Understanding Patriotism in Nigeria: Struggles and Aspirations

Understanding Patriotism in Nigeria: Struggles and Aspirations

At its core, patriotism embodies a deep-rooted pride and allegiance to one's country. A profound connection instils a desire to contribute to its welfare. 

In a nation like Nigeria, embracing patriotism becomes challenging amidst repeated failures and a demonstrated lack of concern for anyone beyond the privileged elite.

The Complex Landscape of Nigerian Patriotism

Last year marked a significant surge in voter turnout, reflecting a collective yearning for change. 

Notably, a major candidate emerged outside the traditional APC and PDP parties - the Labor Party. This departure signalled an intense desire for a transformed system.

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The predecessor's initiatives, including introducing a new currency to prevent election manipulation, fueled hope and visions for a reinvigorated Nigeria.

Following the announcement of the president-elect, a sense of deja vu settled in as Nigerians found themselves under the same party's rule. 

Allegations of election rigging resurfaced despite measures aimed at preventing such occurrences.

This disillusionment led many to anticipate prolonged challenges, potentially enduring another eight years, not even four years - a disheartening prospect.

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Some individuals, not surprised with the outcome, had already made plans to depart the country even before the official election results were announced.

Facing Harsh Realities

After the inauguration of the president, Nigeria experienced a staggering surge in fuel prices, skyrocketing by over 200%. 

This sudden escalation seemed to revert the nation back to the status quo, triggering familiar refrains of resigned acceptance such as "at least we can still afford it," "others have it worse," or "only divine intervention can aid us." 

Additionally, there was an alarming increase in school fees, prompting students to voice their dissent through protests.

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Shockingly, these peaceful demonstrations met with violence as the very entity tasked with safeguarding citizens - the police - resorted to using force against the protesting students, a stark betrayal of their protective duty.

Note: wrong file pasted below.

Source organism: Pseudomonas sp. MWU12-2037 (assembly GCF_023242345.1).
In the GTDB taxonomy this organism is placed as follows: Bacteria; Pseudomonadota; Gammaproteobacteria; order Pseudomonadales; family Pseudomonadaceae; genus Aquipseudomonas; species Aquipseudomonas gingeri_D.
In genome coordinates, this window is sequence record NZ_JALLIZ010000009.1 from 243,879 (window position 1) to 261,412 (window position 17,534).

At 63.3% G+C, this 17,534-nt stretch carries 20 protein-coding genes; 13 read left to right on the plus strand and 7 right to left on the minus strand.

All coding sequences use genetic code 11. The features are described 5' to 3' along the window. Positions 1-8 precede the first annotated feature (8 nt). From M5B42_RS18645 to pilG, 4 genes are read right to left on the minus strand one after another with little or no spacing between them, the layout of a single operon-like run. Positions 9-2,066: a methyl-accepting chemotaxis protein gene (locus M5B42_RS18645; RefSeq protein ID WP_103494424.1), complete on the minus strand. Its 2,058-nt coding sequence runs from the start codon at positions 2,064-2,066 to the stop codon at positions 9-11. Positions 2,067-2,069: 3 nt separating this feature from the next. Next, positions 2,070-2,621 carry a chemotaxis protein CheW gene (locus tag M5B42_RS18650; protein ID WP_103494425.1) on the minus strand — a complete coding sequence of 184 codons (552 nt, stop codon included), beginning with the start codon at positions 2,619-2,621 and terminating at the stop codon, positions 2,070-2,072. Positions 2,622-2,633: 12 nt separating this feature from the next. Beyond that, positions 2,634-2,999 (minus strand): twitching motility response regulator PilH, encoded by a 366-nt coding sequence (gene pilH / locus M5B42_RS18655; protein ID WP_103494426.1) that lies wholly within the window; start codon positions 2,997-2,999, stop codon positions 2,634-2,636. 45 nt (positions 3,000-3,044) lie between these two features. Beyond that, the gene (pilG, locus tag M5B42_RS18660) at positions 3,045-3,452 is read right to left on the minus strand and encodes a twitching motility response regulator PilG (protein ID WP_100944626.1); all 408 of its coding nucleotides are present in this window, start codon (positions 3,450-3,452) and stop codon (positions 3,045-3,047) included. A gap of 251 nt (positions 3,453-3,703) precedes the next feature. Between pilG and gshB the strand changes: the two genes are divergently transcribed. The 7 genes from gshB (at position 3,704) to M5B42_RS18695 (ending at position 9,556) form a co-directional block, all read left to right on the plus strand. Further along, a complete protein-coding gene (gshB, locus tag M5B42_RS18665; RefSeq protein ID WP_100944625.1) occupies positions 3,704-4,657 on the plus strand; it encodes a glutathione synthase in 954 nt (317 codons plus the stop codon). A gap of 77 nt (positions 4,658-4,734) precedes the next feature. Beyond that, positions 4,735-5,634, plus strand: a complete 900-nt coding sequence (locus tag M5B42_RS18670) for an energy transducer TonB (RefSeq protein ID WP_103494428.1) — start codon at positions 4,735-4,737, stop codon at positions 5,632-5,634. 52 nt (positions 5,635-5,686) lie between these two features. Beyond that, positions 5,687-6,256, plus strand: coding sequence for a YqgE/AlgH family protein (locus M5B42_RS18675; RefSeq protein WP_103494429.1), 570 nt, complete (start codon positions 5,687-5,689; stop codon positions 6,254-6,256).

Nigerians find themselves celebrating even the smallest positives, like a full day of uninterrupted electricity, with exuberance. 

Such moments of normalcy elicit genuine excitement, revealing a stark reality - the deprivation of even the most basic necessities. 

While citizens elsewhere take constant access to electricity for granted, for us, it's cause for jubilation. 

In essence, this lack of fundamental amenities renders us devoid of experiencing life's true essence; it's as if we're not truly alive.

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There's a poignant tweet that circulated, claiming “Apart from basic amenities, Nigeria is the best place to live in the world”. 

While the sentiment of patriotism is admirable, it's crucial to confront our harsh realities. A nation unable to provide its populace with essential amenities cannot, by any measure, be deemed the "best country to live in." 

These amenities - access to electricity, clean water, healthcare, transportation, and more - are not luxuries but fundamental human rights. 

Yet, they remain elusive for many Nigerians, casting a shadow on our collective well-being and progress.

The Twitter user's assertion that Nigeria is the "best country to live in the world"  was because of the absence of natural disasters or wars, which carries some truth.

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Indeed, the nation isn't entangled in widespread international conflicts or ravaged by catastrophic natural calamities like earthquakes regularly. 

However, it's vital to recognize that Nigeria faces its own set of challenges on these fronts.

In 2022, the country witnessed significant flooding incidents, leading to the displacement of numerous Nigerians.